Column: We know L.A.'s new recycling program is a fiasco, but how’d it get so screwed up?

An employee with Athens Services moves a trash bin belonging to a 14-unit condominium building in West Los Angeles.
(Mel Melcon / Los Angeles Times)

When it comes to bureaucratic bungling by school districts, utility companies and City Hall, Los Angeles has always been an Olympic contender.

I can’t complain, given all the columns I’ve gotten out of the computerized payroll screw-ups and student-tracking debacles at L.A. Unified, along with the Los Angeles Department of Water and Power’s customer billing fiasco, among many other disasters.

And now it’s City Hall that’s delivering a gold-medal performance with a recycling program.

Commercial customers have been hit with bills two, three, four and even five times what they had paid before the new and improved system kicked in, even though service for some has been ridiculously bad.


I get angry messages every day from apartment residents and business owners who don’t know whether to tear their hair out, start a recall petition or both.

Jeff Root, for instance, says the charges on his 137-unit building in Hollywood have gone from $799 to $4,450 a month, and he’s charged even when scheduled trash pickups are missed. My colleague David Zahniser has been all over the story, and he tells us there have been an astounding 28,000 reports of missed collections since July.

A few start-up glitches would be understandable, given the 70,000 businesses and apartment and condo properties served by RecycLA. But 28,000 complaints about missed collections, and reams of disputed bills?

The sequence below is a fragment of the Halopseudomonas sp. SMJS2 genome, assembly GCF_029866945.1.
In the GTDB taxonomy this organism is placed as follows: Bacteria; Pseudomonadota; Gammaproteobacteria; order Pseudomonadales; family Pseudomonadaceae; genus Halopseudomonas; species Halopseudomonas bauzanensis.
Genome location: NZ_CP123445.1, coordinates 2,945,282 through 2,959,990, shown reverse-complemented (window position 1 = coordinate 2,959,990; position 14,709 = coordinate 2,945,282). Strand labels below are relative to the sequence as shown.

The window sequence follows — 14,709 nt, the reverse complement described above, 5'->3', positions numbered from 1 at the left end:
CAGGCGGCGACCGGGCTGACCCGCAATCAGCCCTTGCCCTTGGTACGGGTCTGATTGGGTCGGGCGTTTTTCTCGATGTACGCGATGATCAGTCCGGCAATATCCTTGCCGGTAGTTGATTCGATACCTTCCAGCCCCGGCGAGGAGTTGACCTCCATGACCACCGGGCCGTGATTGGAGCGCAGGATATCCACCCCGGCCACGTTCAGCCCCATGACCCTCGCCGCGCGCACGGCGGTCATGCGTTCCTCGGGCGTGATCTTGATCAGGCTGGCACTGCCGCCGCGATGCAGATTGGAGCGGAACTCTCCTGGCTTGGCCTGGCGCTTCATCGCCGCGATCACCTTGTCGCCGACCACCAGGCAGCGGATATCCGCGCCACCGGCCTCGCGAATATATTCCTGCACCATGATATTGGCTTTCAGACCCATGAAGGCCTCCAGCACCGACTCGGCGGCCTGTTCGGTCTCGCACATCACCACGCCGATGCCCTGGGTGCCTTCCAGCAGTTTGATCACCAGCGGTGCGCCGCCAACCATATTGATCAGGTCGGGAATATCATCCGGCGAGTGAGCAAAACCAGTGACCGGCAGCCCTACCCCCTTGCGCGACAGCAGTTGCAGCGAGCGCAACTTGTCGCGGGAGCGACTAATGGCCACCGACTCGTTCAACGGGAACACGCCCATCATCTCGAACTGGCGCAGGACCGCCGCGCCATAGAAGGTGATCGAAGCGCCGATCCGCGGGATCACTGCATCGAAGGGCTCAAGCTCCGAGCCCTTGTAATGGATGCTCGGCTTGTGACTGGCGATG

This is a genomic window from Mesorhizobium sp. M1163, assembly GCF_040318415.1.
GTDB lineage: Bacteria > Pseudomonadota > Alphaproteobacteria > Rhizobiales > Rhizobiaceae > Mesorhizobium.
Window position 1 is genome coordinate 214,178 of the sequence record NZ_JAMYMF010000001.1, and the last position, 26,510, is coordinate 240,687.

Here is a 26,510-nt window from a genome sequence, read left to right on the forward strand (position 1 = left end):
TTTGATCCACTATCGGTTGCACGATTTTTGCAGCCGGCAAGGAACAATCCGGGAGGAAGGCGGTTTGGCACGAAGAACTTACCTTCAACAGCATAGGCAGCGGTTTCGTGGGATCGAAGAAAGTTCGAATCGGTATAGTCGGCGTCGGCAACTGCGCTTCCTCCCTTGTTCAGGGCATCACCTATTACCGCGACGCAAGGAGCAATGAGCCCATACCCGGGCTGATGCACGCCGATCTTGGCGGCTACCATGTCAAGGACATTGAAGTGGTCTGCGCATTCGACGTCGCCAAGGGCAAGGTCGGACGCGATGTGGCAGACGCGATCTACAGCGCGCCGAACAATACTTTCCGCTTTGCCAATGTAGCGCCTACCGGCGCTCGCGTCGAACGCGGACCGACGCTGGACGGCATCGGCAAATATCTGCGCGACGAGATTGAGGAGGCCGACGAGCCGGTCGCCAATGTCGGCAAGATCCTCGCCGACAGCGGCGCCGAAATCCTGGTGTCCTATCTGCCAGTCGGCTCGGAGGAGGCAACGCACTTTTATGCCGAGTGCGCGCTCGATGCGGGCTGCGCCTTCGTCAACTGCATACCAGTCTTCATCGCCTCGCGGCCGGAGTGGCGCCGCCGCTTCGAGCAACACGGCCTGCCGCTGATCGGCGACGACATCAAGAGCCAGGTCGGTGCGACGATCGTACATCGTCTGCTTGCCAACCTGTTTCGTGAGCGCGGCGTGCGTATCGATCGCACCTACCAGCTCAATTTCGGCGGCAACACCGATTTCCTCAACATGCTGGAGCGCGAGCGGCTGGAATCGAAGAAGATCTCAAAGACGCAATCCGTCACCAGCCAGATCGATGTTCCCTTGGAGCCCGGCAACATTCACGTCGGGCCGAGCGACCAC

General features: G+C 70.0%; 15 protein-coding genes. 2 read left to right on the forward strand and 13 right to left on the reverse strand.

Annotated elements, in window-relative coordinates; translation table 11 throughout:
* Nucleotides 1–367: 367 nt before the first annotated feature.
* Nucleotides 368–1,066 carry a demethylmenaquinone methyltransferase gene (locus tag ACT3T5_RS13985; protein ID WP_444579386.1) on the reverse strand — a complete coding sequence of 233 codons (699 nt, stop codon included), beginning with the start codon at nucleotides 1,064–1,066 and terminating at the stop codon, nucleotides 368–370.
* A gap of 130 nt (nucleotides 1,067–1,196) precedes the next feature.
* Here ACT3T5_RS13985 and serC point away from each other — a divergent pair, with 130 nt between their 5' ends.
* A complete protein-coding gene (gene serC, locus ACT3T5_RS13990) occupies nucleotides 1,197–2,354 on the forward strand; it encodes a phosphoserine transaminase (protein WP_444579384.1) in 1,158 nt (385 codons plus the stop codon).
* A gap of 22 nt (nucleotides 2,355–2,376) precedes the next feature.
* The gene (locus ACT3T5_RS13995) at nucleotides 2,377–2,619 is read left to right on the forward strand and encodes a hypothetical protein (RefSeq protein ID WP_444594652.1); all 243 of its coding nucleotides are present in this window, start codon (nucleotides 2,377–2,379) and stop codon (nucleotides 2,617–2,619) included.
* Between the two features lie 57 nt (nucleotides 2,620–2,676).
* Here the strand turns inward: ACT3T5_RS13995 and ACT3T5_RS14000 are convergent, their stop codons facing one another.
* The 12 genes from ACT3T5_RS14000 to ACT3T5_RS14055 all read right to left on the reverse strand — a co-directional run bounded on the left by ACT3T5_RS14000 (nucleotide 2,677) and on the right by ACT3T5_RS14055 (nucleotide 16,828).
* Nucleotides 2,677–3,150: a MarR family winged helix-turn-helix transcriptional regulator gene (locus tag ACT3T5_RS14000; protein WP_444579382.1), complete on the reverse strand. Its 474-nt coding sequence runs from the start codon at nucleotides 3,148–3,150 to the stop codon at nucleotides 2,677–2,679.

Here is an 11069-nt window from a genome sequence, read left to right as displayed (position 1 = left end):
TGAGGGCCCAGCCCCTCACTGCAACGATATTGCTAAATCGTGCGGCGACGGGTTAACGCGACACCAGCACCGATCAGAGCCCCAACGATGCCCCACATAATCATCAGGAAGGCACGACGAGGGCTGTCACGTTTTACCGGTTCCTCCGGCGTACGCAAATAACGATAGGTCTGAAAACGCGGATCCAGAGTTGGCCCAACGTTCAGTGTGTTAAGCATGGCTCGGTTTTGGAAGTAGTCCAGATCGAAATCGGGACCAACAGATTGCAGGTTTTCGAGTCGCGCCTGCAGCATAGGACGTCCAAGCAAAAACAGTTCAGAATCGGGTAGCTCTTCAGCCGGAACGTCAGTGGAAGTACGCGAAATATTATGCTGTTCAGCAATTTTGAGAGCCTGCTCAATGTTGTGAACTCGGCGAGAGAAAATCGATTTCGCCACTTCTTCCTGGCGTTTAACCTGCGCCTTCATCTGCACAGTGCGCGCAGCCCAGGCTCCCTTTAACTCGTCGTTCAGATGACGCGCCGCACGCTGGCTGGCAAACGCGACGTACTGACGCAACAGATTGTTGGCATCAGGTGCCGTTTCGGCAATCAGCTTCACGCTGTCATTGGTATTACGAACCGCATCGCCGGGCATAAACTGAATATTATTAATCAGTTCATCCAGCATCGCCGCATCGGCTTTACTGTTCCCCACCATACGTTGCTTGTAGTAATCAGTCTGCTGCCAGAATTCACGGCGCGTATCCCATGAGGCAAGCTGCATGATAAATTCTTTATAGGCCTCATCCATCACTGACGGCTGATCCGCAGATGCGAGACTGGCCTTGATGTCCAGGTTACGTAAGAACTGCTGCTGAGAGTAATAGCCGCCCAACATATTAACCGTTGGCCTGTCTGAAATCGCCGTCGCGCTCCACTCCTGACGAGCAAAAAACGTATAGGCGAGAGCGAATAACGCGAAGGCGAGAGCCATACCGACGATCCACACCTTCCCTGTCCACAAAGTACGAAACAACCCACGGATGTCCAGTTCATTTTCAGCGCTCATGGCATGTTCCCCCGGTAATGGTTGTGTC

Horse-drawn buggies, dog sled teams and clowns on unicycles could have done better.


RecycLA is staffed by experienced haulers, so how could they screw it up so badly?

“It’s that old thing — follow the money if you want to know what’s going on,” said Dan Faller, president of the Apartment Owners Assn.

As he noted, the city’s organized labor forces promoted a system in which seven hauling companies got monopolies in 11 sectors of Los Angeles. That eliminated competitive pricing, which City Hall’s own administrative officer had argued for. Faller says customers have gotten clobbered because of that.

But as he sees it, a politician running for reelection might say, “I’ve got the unions and I’ve got the trash companies to back me up.”


It’s true that labor and business have a lot of clout at City Hall and played a role in this. But that’s not the whole story. For one thing, environmentalists helped design this plan, which has the potential to greatly increase recycling, decrease truck pollution, clean up what was an unregulated industry and meet demands to divert waste from landfills.

So an expanded recycling program appealed to a lot of different people for various reasons, and the trash haulers will contribute $35 million to the city for the right to hold those very lucrative rights.

But let’s get back to what went wrong.